Steampunk is a fine example of a semi-mainstream trend in fashion and technology that developed hand in hand with a similar trend in fantasy literature.
Here are some trends inspired by fantasy literature that a few brave souls tried out, but sadly failed to inspire a large-scale following.
Inspiration: Mercedes Lackey’s Valdemar novels.
Key Elements: white riding leathers.
Outcome: Unfortunately, the lady who attempted to start this trend kept getting asked by pasty-faced men to spank them. Just as well — Heralds have absolutely nothing to wear after Labor Day.
Inspiration: Jordan’s Wheel of Time series.
Key Elements: Red-dyed hair; Desert cammo; Shoufa around the head; refusing to use a blade (uses chopstick instead to spear food).
Outcome: Their fashion choice was not well received in an American airport, but their lawyers believe they will be released from Guantanamo soon. Said one, “Dude, the government has some serious Toh to us.”
Inspiration: Pern novels.
Key Elements: Harps; Fur-lined riding boots, jackets and gloves; Goggles; Silver Threading; Customizing bikes and hogs into “dragons”; Iguana on the shoulder with cute strap-on wings (fire lizard).
Outcome: Looked down on by “cool” bikers. Midwest and Minnesota resented being called the “cold nothingness of between” during the Pernpunk annual road trips. Fur lining gets awfully hot post-Spring. And Iguana poo on shirt — ’nuff said.
Key Elements: Letting one’s nails grow long; Unibrows are a plus; Dog collars optional; and Not shaving. Anywhere.
Outcome: Letters from angry commune-living eco-warriors for stealing their look. Lice.
Inspiration: Twilight series.
Key Elements: Complete body glitter; Humorless disposition; Accessories include clingy co-dependent love interest.
Outcome: Banned by parents and roommates sick of body glitter all over furniture, towels, clothes, carpet, and car seats. Most TPs reverted back to regular emo. Some graduated to glam.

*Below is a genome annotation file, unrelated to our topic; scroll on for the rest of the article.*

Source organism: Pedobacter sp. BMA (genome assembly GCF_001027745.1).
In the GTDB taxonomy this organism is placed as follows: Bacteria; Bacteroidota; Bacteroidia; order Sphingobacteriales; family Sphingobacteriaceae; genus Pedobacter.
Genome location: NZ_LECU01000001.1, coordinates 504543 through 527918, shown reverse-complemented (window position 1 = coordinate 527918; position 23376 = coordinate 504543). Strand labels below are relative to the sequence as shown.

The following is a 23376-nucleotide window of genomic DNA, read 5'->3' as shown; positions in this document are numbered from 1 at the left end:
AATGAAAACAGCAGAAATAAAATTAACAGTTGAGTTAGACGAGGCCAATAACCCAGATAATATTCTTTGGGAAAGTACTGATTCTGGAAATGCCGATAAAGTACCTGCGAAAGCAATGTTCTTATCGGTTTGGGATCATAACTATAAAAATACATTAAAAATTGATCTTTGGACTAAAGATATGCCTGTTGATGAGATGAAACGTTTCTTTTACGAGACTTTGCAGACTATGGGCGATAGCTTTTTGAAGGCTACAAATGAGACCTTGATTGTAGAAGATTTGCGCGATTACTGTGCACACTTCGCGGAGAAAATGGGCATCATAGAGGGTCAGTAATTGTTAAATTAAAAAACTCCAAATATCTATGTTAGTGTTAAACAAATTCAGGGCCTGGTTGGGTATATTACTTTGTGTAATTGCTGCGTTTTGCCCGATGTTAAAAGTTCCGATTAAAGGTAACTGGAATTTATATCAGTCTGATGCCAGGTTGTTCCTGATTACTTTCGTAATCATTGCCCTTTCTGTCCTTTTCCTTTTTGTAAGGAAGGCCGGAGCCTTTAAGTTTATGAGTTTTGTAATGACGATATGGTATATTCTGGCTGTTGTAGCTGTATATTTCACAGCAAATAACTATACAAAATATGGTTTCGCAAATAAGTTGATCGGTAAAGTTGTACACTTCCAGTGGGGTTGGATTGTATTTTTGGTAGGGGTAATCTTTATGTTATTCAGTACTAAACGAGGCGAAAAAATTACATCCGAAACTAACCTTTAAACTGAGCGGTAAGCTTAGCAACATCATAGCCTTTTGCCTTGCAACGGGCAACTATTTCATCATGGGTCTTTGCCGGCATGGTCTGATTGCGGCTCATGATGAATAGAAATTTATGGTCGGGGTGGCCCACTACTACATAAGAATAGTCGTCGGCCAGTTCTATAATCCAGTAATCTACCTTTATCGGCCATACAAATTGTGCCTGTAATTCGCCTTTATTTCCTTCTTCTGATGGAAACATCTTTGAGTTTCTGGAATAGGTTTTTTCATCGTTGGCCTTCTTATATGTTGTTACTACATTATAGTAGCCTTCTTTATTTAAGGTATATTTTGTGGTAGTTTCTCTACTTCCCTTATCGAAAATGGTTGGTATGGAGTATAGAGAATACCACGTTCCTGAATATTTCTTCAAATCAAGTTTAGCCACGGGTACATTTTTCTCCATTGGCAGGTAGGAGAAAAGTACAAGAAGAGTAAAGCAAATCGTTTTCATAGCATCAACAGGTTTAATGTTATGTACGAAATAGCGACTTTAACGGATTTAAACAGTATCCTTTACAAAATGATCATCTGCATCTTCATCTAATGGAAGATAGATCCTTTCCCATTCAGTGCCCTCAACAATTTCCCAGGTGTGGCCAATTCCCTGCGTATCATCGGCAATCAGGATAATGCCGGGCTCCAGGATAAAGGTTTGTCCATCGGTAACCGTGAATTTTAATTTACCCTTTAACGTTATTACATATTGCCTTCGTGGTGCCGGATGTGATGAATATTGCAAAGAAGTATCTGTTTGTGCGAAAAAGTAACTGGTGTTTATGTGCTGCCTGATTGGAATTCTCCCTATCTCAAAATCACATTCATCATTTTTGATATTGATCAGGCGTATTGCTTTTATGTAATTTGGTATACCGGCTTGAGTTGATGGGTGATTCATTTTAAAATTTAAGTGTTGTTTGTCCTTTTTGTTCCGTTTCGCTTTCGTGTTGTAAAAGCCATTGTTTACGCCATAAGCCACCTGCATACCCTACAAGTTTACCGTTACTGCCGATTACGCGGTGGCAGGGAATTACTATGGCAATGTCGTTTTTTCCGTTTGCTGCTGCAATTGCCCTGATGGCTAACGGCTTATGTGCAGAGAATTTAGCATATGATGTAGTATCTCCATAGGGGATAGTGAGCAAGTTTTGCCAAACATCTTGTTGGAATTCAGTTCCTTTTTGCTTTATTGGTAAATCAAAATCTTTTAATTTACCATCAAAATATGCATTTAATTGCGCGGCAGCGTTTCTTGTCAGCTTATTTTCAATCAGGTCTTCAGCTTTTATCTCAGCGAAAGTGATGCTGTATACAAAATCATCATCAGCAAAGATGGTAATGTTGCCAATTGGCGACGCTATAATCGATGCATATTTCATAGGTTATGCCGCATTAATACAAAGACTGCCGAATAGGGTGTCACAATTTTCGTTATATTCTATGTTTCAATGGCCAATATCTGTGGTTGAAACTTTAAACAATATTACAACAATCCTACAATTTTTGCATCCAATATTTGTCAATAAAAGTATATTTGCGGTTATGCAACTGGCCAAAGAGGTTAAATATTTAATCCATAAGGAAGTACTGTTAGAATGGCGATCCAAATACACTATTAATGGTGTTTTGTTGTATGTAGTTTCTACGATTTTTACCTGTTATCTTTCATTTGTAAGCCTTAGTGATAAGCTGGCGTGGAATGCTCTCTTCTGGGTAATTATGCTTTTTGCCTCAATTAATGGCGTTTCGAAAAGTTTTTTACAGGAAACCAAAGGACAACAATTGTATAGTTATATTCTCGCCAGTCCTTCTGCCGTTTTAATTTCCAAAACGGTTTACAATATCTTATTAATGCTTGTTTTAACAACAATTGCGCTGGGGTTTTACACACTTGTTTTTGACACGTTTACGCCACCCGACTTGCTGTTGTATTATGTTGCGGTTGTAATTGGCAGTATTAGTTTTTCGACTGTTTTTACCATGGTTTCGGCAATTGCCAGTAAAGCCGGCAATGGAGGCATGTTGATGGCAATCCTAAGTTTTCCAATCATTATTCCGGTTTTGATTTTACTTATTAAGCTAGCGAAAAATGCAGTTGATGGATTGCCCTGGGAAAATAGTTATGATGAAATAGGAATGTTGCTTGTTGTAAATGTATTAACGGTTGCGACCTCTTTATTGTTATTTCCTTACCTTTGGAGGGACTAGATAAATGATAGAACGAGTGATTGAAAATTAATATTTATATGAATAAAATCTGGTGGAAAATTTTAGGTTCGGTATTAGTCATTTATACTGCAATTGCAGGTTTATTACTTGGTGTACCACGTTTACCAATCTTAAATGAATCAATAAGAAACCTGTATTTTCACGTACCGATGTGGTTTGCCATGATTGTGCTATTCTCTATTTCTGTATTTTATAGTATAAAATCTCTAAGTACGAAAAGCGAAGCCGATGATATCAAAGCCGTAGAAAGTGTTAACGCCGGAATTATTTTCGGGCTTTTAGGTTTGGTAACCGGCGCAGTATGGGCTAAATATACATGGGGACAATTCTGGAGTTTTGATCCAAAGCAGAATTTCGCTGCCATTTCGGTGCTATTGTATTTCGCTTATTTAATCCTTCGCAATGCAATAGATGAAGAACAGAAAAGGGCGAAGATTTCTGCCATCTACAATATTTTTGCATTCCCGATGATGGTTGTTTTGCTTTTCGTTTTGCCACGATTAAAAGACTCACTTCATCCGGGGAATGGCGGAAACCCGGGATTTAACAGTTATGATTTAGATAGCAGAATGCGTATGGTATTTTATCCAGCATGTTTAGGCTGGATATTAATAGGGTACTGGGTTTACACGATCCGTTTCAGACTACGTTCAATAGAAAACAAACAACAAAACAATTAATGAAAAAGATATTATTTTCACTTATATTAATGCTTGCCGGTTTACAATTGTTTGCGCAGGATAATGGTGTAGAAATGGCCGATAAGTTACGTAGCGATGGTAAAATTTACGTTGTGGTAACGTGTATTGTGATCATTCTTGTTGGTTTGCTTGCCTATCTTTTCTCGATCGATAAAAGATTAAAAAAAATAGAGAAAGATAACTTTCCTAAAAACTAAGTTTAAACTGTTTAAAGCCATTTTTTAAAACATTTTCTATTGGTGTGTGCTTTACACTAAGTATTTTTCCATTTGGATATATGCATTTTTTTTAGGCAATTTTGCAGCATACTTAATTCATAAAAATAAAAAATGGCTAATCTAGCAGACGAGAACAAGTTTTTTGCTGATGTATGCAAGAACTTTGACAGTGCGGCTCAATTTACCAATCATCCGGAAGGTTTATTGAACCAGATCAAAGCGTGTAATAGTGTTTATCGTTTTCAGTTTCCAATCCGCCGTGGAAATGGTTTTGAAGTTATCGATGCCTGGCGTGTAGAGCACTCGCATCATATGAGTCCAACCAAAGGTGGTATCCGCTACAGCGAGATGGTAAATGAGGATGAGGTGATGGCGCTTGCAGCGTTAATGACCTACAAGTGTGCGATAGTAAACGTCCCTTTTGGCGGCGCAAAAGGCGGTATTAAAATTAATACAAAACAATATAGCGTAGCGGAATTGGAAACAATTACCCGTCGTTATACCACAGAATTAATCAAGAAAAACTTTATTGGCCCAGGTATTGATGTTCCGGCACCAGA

Inspiration: Watership Down.
Key Elements: Bunny ears, bunny tails, bunny makeup (as in painted nose and whiskers, most definitely NOT makeup tested on bunnies).
Outcome: Sued for trademark image infringement by Playboy.
Inspiration: The Secret of Nimh.
Key Elements: Mouse ears, mouse tails, rapiers, and gaudy jewelry.
Outcome: This movement had a similar struggle as the Bunnypunks, but against Disney’s mouse dominance. Needless to say, Disney was far more ruthless than Playboy. The matter was not helped by the fact that the NIMHPUNK members had unthinkingly clicked the little “I Accept” box on a popup End User License Agreement window while viewing an ESPN video online. ESPN is, of course, a corporate affiliate of the Disney-ABC family, and the agreement forbade them from ever doing anything, ever, that in any way made use of anything vaguely resembling a Disney-ABC-ESPN brand or trademarked image, word, or concept without express permission. (Legal disclaimer: This was, of course, satire. By reading this, Disney and all of its corporate affiliates agree not to sue me. Mickey is great. I love Mickey. Even though he hasn’t done anything significant in decades. Not that he has to. I was NOT implying that Mickey is lazy or incredibly overrated. Really.).
Inspiration: The works of Dr. Seuss.
Key Elements: Big floppy red and white hats; red fish, blue fish; swooshy green or blue hairdos; annoying plastic musical instruments.
Outcome: Became too much of a hassle being constantly stopped and frisked for drugs by the police. But they still occasionally dress up for Hempfest.
Inspiration: Super heroes.
Key Elements: Tights, capes, wearing one’s underwear on the outside of one’s pants, masks.
Outcome: The pudding ain’t bad, but the electroshock sucks.
Inspiration: The classic Buck Rogers and other early Sci Fi serials.
Key Elements: Bomber jackets, tight “captain’s” pants, and glossy boots; Miniskirts, bullet bras, large belts and tiaras; Arm guards; Decrypto-watches and rings; Metal clockwork robots; Toys and gadgets with sparklers.
Outcome: Boys kicked out of Boyscouts of America for being gay (even though they weren’t). Girls embraced by conservative groups who misconstrued fashion choice as a return to the mythical womanly values of the 1950s – then kicked out when desire to battle space monsters discovered. But mostly, got tired of being called Steampunk, and having to explain how they weren’t.